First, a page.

From the Pastor’s Study
From the Pastor’s Study
May 25, 2022
Companies create logos that they want people to recognize immediately. It is debated, but many would say that the yellow M on a red background is the most recognized logo in the world, telling us that there is a McDonald’s nearby. Many people can identify the Nike swoosh as belonging to a sporting goods company. In parts of the world where there are problems, a red cross is recognized as signalling the presence of the largest aid organization in the world, the Red Cross. These symbols are used by companies and organizations to announce their presence and to promote their product.
Another symbol, recognized by many is the symbol of a fish. Most of us would recognize it as the symbol for Christianity, and we can be fairly confident that when we see that symbol on the back of a car, the owner of that car believes in Jesus. The easiest way to draw this symbol is to draw the top half of a circle and then complete the fish by drawing the bottom half of a circle. I suspect that most of us know what this symbol means, but we may not be entirely sure why it became the symbol for Christianity. Was it because the first disciples were fishermen? That sounds like a plausible reason, but it is not the real reason.
In Greek the word for fish is ichthus or sometimes transliterated as ixthus. Sometimes we see the symbol of the fish with Greek letters inside it. These letters, early on in Christianity, became an acronym which described who Jesus is. The first letters of the words, Jesus Christ, God’s Son, Saviour, spelled the Greek word for fish. (Normally we begin with words and make an acronym of them. For example, Self-Contained Underwater Breathing Apparatus became known as Scuba, something that even those who use the gear might not know.) Christians took a known word and added letters to it and then made it into a stylized picture of a fish to identify those who followed Jesus Christ.
While McDonald’s wants its symbol to be known throughout the world, the early Christians did not want others to know what the symbol of the fish meant. They wanted it to be a secret symbol, known only to those who were believers. The reason for this was simple: Christians were being persecuted rather severely in the Roman Empire, and for someone to identify publicly as a Christian was to endanger one’s life. Thus, they began to identify themselves by drawing a symbol of a fish, and if anyone asked about it, they could say that they were just doodling.
History records that if two people met and if one suspected that the other was a Christian (we can often suspect so in the course of a conversation), he/she would draw half a circle in the dust with a stick. If the other person was also a Christian, they could complete the symbol of the fish with the other half of a circle. If the other was not a Christian, the symbol would look only like half a circle, which means nothing.
Households where Jesus was recognized would use the symbol of a fish on the outside wall or door to identify that they followed Jesus Christ. A fellow believer would be able to find refuge in that house should his/her life be threatened. I do not know how long it took for outsiders to catch on to what this symbol meant, but using it did protect Christians for some time.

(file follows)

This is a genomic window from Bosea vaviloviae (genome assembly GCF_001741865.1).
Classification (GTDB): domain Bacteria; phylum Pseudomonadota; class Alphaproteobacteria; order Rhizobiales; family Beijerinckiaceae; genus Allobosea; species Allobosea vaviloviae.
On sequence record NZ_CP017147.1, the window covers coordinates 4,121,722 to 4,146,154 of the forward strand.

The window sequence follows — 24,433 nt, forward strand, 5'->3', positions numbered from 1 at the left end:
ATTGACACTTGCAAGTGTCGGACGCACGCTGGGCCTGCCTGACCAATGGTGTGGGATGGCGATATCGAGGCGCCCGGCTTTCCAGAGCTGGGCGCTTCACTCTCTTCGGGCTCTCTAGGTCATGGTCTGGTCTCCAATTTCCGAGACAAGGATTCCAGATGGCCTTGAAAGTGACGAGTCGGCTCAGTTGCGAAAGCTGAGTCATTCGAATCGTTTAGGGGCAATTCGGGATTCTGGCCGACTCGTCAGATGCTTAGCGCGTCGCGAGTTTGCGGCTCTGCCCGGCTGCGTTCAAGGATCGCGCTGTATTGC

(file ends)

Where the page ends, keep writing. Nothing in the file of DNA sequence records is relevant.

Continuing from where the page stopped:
Today we don’t use the symbol of the fish in the same way. We are not persecuted and our lives are never in danger when we declare that we believe in Jesus. Most people who do not follow Jesus know what the symbol means, so it cannot be used to identify ourselves only to insiders. When we display the symbol of a fish on our vehicle, we are professing our faith in Jesus Christ.
I must confess that I don’t have a symbol of a fish on the back of my car. The reason is simple: I sometimes break the law by speeding, and I don’t want someone seeing me and saying, “He calls himself a Christian, and he is breaking the law.” I don’t want my ability to arrive in good time to be hindered by a symbol which speaks of my commitment to Jesus Christ. I am wrong, of course, but, to be honest, that is why I don’t have a fish on the back of my vehicle. I notice that not very many, if any, of the vehicles in our church parking display the symbol of a fish. Perhaps your reasons for not doing so are the same as mine.
I probably won’t display a fish on my vehicle any time soon. Maybe you won’t either. That being said, that should not stop us from professing that we believe that Jesus Christ is God’s Son, our Saviour. Others should know what we believe. Perhaps others don’t know because it has never come up in the conversation, and we don’t feel confident enough to introduce that thread into the conversation. We could learn to do that. I suspect that there might be more times than we care to admit that we don’t declare our faith in Jesus Christ because we know that if we do, that will mean that we have to watch how we live. We are well aware that people might say of us, “He/she calls him/herself a Christian by look at how they live.” We may well want to hide that we believe that Jesus Christ is God’s Son, our Saviour and Lord so that we won’t feel ourselves called to account. If that is the case, perhaps we need to rethink why we don’t want others to know that we belong to Jesus.
Even if we don’t display the symbol of a fish on the back of the vehicle, we would hope that our lifestyles and choices and priorities are like a logo recognized by others. We would hope that as others see how we live, they would see that our lives are shaped by our faith, and they could know that we are Christians, followers of Jesus Christ. But above all, we should be sure that others know we are followers of Jesus Christ by the profession that we make with our mouths (or with the symbol of a fish on the back of the car). We want people to know that we follow Jesus and that because we do, that affects how we live.